The Internet Crime Complaint Centre (IC3) and FBI have issued a warning that law enforcement and public officials – and their families – may be at risk of attack (more than usual at least), and has urged the groups to protect their online presence and limit exposure. However, even if you’re not in either of these groups there are still some ways of learning from this on a personal and professional level.
The bulletin – usually reserved for software scares – draws attention to attackers gleaning personal information from pictures and other media – particularly social media; saying that they can get information that identifies officers, their employees and their families. Because of this, officials should be wary of things like posting pictures whilst in uniform with, particularly ones that show name tags, or putting details of their police department on social media.
Through identifying these things, attackers can carry out a threat known as ‘doxing’. A whole bunch of personal details are gathered then posted on websites with info about why you should be targeted, which is pretty creepy.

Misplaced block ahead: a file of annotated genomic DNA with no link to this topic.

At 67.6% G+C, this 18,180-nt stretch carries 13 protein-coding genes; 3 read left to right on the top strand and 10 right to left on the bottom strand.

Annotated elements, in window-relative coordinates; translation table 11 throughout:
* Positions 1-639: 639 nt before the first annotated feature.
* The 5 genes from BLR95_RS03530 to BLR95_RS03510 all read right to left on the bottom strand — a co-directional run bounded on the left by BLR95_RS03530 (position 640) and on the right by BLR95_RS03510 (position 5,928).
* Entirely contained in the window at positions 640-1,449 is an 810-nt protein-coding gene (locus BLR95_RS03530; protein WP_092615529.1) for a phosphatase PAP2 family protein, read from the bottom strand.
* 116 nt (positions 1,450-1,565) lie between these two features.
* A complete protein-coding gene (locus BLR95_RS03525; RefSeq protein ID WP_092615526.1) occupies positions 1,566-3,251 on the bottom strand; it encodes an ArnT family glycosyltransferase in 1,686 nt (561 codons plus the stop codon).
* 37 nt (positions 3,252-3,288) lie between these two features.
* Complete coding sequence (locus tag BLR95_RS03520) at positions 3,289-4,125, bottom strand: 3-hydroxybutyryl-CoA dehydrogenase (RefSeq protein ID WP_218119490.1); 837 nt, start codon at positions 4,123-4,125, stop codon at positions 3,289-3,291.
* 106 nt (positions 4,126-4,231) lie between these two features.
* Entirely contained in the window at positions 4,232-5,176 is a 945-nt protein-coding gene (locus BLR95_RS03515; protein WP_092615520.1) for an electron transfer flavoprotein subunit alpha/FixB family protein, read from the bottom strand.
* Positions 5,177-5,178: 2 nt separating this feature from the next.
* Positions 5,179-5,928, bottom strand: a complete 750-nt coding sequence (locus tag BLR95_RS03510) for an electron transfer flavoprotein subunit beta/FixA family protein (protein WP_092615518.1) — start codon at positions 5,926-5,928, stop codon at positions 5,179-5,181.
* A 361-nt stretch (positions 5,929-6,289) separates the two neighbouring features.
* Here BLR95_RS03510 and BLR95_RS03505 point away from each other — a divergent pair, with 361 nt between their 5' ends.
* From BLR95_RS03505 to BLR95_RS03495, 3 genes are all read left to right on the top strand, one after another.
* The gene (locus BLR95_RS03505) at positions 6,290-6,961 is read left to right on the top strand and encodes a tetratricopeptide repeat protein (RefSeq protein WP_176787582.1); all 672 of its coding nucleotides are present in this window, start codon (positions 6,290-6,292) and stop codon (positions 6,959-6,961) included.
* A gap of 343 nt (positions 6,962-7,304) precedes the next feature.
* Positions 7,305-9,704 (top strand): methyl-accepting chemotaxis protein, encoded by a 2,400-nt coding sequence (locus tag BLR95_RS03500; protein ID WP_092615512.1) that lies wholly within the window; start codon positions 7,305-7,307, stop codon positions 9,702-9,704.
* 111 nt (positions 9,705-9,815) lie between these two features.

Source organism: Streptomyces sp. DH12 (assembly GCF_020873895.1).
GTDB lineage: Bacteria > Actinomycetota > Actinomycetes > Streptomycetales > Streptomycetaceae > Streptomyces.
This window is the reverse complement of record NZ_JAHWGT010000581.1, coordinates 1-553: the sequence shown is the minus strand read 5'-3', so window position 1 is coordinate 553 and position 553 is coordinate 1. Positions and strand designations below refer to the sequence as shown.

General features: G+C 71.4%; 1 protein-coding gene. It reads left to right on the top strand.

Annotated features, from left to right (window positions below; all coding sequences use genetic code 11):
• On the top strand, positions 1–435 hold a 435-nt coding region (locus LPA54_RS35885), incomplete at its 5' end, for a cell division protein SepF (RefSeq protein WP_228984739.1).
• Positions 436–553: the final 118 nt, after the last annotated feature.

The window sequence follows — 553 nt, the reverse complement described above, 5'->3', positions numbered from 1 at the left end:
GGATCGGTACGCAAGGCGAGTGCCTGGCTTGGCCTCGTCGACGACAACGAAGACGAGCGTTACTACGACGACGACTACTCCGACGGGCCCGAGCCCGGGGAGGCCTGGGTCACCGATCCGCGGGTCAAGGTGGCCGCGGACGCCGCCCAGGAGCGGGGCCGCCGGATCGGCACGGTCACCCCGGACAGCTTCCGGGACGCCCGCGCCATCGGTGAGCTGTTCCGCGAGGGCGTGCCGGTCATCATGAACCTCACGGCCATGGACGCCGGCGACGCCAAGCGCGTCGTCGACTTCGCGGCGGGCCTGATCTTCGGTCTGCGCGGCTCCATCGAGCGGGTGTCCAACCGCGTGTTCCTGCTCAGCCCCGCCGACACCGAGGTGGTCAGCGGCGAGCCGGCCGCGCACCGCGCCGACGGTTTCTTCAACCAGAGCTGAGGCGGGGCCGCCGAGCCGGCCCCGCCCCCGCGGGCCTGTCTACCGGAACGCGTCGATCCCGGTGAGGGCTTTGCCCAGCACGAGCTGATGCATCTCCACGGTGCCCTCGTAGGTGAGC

The advice is good for everyone though – and it’s wise to limit the amount of personal information you post online and have account privacy settings turned right up. It’s also a good idea to watch out for third party applications that might be a bit dodge or poorly protected and ensure you know what you’re signing up for.
As always be wary of clicking on any links and inviting the wolf in, as it were; ensure all antivirus is up to date, and, as always, long, strong passwords are key! Things like two-factor authentication are always great too as it requires a second method of authentication before access will be granted. Make sure your family and loved ones know how to protect themselves too as – like employees in a business that aren’t educated in cyber security – one weak link could break the whole chain!
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